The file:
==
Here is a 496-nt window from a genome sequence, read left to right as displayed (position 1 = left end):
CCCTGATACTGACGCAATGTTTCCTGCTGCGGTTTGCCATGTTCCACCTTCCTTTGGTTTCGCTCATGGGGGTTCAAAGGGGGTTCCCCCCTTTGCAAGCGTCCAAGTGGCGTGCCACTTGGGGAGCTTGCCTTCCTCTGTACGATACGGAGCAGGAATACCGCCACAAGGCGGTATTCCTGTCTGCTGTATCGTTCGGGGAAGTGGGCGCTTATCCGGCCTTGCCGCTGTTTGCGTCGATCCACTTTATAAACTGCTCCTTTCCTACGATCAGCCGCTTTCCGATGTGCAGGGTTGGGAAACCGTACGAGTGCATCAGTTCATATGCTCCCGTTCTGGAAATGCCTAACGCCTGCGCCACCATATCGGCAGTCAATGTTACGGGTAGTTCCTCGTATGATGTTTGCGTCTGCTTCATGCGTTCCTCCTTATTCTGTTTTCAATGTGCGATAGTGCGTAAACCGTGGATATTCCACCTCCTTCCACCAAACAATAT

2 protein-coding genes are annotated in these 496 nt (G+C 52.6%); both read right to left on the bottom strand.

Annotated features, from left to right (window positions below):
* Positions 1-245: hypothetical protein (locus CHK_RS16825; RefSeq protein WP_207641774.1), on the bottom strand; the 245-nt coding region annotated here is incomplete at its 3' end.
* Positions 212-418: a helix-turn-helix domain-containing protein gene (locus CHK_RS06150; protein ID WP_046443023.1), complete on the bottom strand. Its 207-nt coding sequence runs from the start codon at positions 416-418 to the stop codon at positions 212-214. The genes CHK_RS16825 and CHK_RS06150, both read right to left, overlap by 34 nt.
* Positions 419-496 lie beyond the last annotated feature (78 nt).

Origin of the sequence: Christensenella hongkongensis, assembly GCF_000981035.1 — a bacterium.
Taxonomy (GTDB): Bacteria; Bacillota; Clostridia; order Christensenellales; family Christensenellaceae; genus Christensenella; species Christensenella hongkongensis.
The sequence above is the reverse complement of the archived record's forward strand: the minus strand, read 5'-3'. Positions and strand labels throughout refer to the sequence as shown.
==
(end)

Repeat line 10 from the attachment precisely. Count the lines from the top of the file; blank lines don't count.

The sequence above is the reverse complement of the archived record's forward strand: the minus strand, read 5'-3'. Positions and strand labels throughout refer to the sequence as shown.